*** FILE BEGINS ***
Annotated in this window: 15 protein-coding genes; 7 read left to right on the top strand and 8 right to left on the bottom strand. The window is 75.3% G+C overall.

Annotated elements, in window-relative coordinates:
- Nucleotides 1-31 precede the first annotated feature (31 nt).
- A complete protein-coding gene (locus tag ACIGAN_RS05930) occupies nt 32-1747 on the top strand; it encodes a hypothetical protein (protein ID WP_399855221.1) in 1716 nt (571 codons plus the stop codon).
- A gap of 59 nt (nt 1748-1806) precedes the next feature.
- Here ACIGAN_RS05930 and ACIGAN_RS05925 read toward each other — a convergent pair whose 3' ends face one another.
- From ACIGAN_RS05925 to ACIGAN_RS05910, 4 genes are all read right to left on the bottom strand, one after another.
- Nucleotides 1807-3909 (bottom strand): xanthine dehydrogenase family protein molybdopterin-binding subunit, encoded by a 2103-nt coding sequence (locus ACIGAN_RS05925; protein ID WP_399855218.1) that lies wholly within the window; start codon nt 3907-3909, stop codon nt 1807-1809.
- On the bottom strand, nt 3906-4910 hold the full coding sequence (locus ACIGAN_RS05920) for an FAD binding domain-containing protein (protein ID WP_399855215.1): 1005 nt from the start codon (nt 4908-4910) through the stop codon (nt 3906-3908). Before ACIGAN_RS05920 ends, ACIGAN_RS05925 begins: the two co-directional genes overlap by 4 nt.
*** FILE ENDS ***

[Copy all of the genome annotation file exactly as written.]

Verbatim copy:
Annotated in this window: 15 protein-coding genes; 7 read left to right on the top strand and 8 right to left on the bottom strand. The window is 75.3% G+C overall.

Annotated elements, in window-relative coordinates:
- Nucleotides 1-31 precede the first annotated feature (31 nt).
- A complete protein-coding gene (locus tag ACIGAN_RS05930) occupies nt 32-1747 on the top strand; it encodes a hypothetical protein (protein ID WP_399855221.1) in 1716 nt (571 codons plus the stop codon).
- A gap of 59 nt (nt 1748-1806) precedes the next feature.
- Here ACIGAN_RS05930 and ACIGAN_RS05925 read toward each other — a convergent pair whose 3' ends face one another.
- From ACIGAN_RS05925 to ACIGAN_RS05910, 4 genes are all read right to left on the bottom strand, one after another.
- Nucleotides 1807-3909 (bottom strand): xanthine dehydrogenase family protein molybdopterin-binding subunit, encoded by a 2103-nt coding sequence (locus ACIGAN_RS05925; protein ID WP_399855218.1) that lies wholly within the window; start codon nt 3907-3909, stop codon nt 1807-1809.
- On the bottom strand, nt 3906-4910 hold the full coding sequence (locus ACIGAN_RS05920) for an FAD binding domain-containing protein (protein ID WP_399855215.1): 1005 nt from the start codon (nt 4908-4910) through the stop codon (nt 3906-3908). Before ACIGAN_RS05920 ends, ACIGAN_RS05925 begins: the two co-directional genes overlap by 4 nt.